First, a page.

I rarely miss an episode of NPR’s On the Media, which is essential listening for information on media trends and best practices.
When something gut-pummeling happens in the media world, I expect OTM to discuss it.
My faith in the program has recently been shaken, as it has yet to broadcast a single phoneme on NPR’s retracted story, “Mr. Daisey Goes to the Apple Factory,” on alleged worker abuse at Apple manufacturing facilities in China. This American Life host Ira Glass electrified media wonks in March when he disclosed NPR was retracting the Apple story due to bald fabrications by the story’s primary source, Mike Daisey. Daisey’s claims to have interviewed underage workers at the Apple factory and also Apple workers poisoned by a chemical called hexane, for example, could not be corroborated and were denied by his interpreter.
“[T]he most powerful and memorable moments in the story all seem to be fabricated,” Ira Glass explained in a subsequent broadcast.
On the Media, though, has not devoted a single segment to the Daisey sieve. Brooke Gladstone and Bob Garfield, On the Media’s hosts, are good journalists. Garfield was clearly shaken by the fallen story, as he wrote a March column in The Guardian saying, “Betrayed is certainly how I feel right this minute. In the case of Mike Daisey, I myself had been his John the Baptist, telling most everyone I know about his extraordinary achievement.” Brooke Gladstone hosted a lengthy Web chat on the retraction on the OTM blog.
An OTM staffer told me that producers decided not to run a story on the Daisey retraction because it had been so heavily covered elsewhere. On the Media itself rebroadcast some of Daisey’s claims in a January 27 segment criticizing Apple. Not covering the fallen broadcast bruises the program’s credibility. The Trayvon Martin shooting was hyper-covered, too, yet OTM still found a way to freshly report on it.
Few things erode trust in a news organization like silence about its own errors. I’m persuaded that a news organization which is consistently and brutally honest about its challenges and oversights will be straight with me on just about anything. My trust in The Bangor Daily News, my daily paper for a time in Maine, never recovered after the paper neglected in 2011 to publish in its print edition a single mention of a massive round of employee buyouts and potential layoffs.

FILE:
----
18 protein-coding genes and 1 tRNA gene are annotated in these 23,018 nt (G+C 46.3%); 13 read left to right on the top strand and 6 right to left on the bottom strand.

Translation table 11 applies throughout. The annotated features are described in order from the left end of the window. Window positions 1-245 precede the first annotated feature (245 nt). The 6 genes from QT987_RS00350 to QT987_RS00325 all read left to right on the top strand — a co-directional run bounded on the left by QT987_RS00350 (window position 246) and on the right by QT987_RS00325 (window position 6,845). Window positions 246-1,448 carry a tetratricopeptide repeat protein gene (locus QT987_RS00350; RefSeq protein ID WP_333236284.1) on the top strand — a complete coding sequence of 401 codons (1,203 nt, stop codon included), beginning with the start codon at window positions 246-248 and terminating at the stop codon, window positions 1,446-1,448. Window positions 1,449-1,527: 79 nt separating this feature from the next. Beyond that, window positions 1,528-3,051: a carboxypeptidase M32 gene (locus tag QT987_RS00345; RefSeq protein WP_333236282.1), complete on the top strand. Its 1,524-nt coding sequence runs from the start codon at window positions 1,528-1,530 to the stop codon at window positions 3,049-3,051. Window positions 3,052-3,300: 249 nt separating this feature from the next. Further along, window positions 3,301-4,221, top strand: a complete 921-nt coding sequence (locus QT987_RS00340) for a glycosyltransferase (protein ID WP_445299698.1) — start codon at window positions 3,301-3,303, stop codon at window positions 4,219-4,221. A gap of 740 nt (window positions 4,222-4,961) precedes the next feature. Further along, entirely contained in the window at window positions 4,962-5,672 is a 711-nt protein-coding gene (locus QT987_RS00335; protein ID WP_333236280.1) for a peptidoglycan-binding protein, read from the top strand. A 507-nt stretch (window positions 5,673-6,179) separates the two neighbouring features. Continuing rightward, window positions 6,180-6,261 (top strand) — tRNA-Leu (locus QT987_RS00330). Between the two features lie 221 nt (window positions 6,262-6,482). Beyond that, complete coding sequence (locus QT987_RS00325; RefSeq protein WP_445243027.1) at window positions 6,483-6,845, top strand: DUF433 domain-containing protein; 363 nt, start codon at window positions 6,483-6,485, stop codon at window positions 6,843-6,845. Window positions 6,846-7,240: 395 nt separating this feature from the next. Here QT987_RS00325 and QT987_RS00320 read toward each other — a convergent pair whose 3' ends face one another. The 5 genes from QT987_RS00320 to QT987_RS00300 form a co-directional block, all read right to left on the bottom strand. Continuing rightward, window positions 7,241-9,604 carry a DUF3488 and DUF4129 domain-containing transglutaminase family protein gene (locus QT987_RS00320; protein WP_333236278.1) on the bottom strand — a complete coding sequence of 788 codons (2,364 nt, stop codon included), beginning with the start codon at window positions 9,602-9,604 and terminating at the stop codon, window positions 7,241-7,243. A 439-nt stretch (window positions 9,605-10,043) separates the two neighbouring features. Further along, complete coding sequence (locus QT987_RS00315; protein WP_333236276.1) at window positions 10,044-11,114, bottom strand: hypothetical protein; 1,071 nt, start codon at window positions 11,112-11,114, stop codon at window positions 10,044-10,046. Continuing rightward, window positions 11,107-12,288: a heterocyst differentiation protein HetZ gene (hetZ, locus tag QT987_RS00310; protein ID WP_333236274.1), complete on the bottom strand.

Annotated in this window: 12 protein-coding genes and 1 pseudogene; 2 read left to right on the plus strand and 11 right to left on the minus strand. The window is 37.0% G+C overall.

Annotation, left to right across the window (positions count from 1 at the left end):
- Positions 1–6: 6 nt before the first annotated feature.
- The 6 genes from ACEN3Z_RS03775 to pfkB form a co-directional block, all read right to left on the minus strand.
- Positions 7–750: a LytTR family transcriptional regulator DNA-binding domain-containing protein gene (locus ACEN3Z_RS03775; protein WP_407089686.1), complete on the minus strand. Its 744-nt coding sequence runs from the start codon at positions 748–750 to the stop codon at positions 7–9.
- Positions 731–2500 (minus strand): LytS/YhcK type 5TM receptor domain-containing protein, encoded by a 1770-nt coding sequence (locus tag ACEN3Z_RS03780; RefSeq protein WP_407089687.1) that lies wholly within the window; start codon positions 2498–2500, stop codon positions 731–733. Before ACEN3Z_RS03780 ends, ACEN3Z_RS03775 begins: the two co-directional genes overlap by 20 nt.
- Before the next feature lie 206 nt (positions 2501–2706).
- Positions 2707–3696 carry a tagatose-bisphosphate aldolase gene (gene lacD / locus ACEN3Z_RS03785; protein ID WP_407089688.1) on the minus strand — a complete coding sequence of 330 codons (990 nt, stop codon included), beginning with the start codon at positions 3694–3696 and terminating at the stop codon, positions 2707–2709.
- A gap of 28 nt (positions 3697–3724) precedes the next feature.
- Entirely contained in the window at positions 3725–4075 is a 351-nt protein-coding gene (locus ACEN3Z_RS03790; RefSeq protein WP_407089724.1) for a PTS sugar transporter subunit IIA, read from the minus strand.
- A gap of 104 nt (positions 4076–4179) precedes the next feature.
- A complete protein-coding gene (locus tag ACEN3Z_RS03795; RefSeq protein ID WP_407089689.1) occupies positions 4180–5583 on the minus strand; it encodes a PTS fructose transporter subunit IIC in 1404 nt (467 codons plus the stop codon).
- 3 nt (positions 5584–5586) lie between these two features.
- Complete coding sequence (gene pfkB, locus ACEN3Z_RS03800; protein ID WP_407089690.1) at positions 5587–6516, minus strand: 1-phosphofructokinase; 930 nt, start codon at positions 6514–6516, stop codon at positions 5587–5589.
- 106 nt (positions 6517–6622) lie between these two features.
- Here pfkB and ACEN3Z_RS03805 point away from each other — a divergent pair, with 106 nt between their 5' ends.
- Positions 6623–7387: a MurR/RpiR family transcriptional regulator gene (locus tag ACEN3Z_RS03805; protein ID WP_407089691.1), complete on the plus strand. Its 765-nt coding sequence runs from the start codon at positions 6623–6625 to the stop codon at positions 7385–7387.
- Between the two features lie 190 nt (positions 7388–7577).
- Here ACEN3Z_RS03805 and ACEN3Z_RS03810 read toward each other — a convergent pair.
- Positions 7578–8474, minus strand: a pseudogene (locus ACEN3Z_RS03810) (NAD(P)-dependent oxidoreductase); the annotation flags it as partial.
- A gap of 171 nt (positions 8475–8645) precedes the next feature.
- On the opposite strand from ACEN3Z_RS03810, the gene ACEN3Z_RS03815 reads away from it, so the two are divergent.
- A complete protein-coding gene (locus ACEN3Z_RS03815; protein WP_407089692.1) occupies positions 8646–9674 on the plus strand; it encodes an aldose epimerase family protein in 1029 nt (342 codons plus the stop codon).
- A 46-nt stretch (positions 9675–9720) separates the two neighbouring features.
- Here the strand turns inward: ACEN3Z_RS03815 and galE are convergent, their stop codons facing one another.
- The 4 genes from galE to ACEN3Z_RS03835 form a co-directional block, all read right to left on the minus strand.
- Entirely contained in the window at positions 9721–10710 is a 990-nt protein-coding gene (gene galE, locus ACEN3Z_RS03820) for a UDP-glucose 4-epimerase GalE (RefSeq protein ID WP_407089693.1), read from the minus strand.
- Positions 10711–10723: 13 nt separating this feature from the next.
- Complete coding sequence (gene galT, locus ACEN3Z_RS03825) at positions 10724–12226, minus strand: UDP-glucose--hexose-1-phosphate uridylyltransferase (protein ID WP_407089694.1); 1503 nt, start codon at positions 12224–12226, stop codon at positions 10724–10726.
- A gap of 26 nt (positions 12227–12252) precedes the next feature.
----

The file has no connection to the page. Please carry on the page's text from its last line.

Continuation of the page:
Readers should know that NPR has covered the retracted Daisey story at length. This American Life itself devoted an entire hour during a March 16 broadcast to chronicling the falsities in the story, as well as the fact-checking lapse that allowed the story to air in the first place. (The latter hinged on the failure to contact Daisey’s Chinese interpreter, with whom Daisey mysteriously told NPR he could no longer get in touch. She was later found and disputed many of Daisey’s most poignant claims.) OTM’s Twitter handle also posted multiple messages about the TAL retraction.
OTM’s broadcast, though, is one of the great ombuds, not just for NPR but also for the broader media world. This is a program that has devoted whole hours to topics like political ads and media liberalization in Egypt, but broadcast nothing about one of NPR’s biggest missteps. Following the Daisey retraction, OTM needs to be asking questions like, “What does this retraction mean for NPR?” “What does it mean for This American Life?” “Does this capsized story change the way journalists think about vetting accounts of real-life events from non-journalists, particularly those calling themselves ‘actors’?”
In a March 2011 broadcast of On the Media, about a year before the Daisey retraction, Ira Glass was on the program, pleading with Garfield and Gladstone to investigate, and maybe put to rest, claims that NPR has a leftist bias. “You are the ones best positioned of everyone in the country, in the public radio system, in the world, to do this mission,” Glass said. “And I hand it to you. It’s an urgent mission and it needs to be done, and done beautifully.” The hosts accepted the charge, and OTM dedicated a future broadcast to a discussion of whether NPR demonstrates an institutionally liberal bias.